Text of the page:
Last month, This American Life ran a story about research that asked if you could change people's mind about issues like same-sex marriage and abortion — with just a 22-minute conversation. The research was published in Science, but Donald Green asked the publication to retract the paper recently. It seems his co-author and UCLA graduate student, Michael LaCour, made up a lot of data.
Green today told me if there was no survey data, what's incredible is that LaCour produced all sorts of conclusions and evaluations of data that didn't exist. For instance, he had "a finding comparing what people said at the door to canvassers to what they said on the survey," according to Green. "This is the thing I want to convey somehow. There was an incredible mountain of fabrications with the most baroque and ornate ornamentation. There were stories, there were anecdotes, my dropbox is filled with graphs and charts, you'd think no one would do this except to explore a very real data set."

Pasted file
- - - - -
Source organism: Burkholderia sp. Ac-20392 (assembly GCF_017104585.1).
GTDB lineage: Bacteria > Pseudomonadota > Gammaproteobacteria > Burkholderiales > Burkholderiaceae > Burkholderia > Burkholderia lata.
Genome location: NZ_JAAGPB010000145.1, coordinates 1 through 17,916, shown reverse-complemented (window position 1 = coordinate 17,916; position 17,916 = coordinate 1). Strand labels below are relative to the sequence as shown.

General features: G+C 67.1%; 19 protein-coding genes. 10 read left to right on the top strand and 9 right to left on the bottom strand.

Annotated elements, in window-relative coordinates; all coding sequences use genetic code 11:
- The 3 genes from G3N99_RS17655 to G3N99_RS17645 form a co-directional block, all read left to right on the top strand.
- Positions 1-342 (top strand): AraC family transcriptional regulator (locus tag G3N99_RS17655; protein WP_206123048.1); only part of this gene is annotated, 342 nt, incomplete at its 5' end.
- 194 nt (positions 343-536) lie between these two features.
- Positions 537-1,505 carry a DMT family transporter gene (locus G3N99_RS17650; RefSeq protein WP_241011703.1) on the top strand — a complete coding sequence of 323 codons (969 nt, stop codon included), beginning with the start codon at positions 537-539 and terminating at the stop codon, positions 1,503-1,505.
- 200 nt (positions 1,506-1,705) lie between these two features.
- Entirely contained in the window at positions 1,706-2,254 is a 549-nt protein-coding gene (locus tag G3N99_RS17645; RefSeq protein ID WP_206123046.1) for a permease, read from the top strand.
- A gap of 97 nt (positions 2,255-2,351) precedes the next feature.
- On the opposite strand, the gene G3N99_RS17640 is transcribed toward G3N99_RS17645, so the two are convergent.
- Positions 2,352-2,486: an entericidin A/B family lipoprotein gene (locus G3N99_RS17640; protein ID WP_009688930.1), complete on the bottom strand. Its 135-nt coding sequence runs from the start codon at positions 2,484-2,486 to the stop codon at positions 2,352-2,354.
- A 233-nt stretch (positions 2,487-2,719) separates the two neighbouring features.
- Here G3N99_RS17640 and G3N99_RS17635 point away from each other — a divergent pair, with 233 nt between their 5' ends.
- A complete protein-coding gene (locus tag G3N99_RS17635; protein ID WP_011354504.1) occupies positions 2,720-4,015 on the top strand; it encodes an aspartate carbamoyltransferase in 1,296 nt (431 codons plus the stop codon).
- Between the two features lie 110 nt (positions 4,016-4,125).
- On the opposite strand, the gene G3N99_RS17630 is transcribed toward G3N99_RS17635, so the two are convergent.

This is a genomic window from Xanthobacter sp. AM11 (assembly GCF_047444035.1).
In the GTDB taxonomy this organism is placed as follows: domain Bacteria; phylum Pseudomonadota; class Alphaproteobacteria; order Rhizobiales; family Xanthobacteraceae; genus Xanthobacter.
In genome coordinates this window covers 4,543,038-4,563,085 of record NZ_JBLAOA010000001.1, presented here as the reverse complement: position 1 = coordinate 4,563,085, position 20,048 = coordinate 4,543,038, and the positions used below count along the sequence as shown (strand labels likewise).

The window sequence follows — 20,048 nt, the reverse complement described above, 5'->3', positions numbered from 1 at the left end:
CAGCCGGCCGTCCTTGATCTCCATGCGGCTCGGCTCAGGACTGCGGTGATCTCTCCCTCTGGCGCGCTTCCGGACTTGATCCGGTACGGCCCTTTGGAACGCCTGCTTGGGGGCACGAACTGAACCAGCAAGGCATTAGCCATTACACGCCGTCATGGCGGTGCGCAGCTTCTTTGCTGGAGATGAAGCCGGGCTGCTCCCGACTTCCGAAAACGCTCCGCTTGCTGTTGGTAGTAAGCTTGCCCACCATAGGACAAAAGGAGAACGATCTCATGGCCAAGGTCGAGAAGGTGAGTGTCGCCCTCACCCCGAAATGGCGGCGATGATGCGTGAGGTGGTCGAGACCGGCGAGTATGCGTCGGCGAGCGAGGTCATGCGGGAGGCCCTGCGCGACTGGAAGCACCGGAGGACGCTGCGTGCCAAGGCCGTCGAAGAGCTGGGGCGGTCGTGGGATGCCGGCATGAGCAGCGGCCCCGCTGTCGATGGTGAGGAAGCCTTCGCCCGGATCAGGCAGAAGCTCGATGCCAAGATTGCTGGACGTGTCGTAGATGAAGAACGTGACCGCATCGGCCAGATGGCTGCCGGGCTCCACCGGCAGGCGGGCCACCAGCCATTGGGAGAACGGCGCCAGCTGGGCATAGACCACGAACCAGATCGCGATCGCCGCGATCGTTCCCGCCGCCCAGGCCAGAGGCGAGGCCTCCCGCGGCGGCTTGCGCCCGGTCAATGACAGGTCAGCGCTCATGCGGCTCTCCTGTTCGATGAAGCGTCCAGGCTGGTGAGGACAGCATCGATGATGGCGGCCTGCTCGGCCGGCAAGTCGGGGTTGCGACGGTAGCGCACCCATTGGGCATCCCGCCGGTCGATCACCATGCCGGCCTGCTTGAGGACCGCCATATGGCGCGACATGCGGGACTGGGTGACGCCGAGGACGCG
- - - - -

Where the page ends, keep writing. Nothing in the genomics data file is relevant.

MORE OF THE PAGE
"All that effort that went in to confecting the data, you could've gotten the data," says Green.
Stanford and Berkeley researchers found that something seemed off when they tried to reproduce the results.